Medicinal cannabis to treat epilepsy

Medicinal cannabis was made legal in the UK in October last year for some medical conditions, yet there are still no forms of medicinal cannabis licenced on the NHS to treat epilepsy, despite the success stories that we are hearing about.

An article published by The Sunday Times this week highlights a situation where parents are being ‘forced’ to pay for private treatment – amounting to around £170 a week, as the NHS refuses to prescribe cannabis-based medication.

The article tells the story of toddler Alfie Brocklebank who lost his speech, took to banging his head against walls and became ‘inconsolable’ on conventional epilepsy medicines. Alfie’s consultant prescribed medication called Epidiolex, containing cannabidiol (CBD), but his local NHS Trust blocked the prescription.

His mother made the decision to pay for the medication privately. Three months on, she says: “Alfie has gone from having tens and tens of seizures every single day and being unable to walk, to no fits at all. He’s got his speech back and he’s going to playgroup with his sister. It’s incredible.”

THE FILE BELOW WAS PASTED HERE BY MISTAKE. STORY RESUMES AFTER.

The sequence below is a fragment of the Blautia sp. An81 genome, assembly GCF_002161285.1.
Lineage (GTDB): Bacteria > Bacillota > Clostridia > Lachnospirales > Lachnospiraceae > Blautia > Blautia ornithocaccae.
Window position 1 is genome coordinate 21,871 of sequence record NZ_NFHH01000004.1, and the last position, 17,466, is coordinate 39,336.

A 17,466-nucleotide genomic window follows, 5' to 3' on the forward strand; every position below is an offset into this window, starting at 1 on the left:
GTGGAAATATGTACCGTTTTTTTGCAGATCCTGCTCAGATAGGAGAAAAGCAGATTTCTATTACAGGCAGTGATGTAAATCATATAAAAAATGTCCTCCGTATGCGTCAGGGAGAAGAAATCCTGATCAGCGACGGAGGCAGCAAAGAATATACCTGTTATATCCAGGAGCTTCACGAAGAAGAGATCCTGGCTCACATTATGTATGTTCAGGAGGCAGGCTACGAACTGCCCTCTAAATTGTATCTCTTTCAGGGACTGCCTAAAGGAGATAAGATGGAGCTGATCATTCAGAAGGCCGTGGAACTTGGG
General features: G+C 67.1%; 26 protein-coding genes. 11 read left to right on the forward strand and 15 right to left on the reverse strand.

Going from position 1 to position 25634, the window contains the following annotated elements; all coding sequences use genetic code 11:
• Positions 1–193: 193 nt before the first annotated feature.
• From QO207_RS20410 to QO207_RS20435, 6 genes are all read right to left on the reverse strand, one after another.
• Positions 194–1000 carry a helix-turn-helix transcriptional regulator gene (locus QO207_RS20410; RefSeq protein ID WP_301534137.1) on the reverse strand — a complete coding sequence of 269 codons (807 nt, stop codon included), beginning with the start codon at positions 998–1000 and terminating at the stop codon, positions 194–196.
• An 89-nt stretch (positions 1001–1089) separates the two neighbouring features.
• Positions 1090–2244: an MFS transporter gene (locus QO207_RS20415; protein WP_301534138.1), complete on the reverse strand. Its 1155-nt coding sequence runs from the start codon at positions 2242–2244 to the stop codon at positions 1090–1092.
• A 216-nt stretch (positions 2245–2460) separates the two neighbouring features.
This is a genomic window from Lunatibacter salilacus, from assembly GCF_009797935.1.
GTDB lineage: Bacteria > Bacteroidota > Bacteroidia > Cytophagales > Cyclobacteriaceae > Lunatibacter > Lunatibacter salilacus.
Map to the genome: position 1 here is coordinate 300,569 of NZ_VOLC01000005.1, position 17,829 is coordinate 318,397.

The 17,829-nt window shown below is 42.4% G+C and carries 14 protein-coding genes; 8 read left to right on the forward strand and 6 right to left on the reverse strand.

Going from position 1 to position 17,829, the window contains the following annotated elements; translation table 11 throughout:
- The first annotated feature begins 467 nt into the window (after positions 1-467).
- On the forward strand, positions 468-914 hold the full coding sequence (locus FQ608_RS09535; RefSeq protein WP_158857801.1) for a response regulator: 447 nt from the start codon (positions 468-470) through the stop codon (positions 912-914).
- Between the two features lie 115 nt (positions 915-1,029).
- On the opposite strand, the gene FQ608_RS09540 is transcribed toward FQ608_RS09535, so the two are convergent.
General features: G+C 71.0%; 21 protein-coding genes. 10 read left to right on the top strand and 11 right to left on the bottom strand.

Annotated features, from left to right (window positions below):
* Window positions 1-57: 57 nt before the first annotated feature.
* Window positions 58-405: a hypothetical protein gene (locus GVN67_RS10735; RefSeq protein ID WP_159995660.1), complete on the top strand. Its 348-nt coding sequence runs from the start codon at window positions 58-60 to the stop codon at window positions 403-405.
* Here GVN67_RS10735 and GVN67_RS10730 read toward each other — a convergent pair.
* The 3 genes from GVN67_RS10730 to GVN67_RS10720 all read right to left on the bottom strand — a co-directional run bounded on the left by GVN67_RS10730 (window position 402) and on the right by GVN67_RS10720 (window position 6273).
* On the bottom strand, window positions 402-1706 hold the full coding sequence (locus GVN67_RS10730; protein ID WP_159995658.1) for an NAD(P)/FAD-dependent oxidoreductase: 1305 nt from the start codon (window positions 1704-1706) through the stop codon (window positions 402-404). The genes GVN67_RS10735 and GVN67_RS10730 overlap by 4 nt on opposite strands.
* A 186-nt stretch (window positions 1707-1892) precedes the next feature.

The facts:

Cannabis contains two elements – cannabidiol (CBD) which has none of the mood-altering properties associated with cannabis, and tetrahydrocannabinol (THC) which gives people the ‘high’ feeling. There has been lots of research into the potential of CBD as an epilepsy treatment. Most of this research has involved children with rare and hard to treat forms of epilepsy.

A recent evidence review found that one in eight people taking CBD would have a 50% or greater reduction in seizures. Less than 1 in 150 would become seizure free.  One in three people reported side-effects such as drowsiness, diarrhoea, reduced appetite and fatigue.  

Epidiolex, a medication containing CBD, is currently going through the licensing process. In the meantime, specialists may prescribe it in rare circumstances, but even if a paediatric neurologist recommends the medication, the decision must be approved by the hospital, and the NHS will need to agree to pay for it.

Further reading:

Read The Sunday Times article from February 3rd, 2019

Read Epilepsy Action’s latest news story about medical cannabis

Read Epilepsy Action’s position statements on medical cannabis

Read the Home Office announcement on medical cannabis

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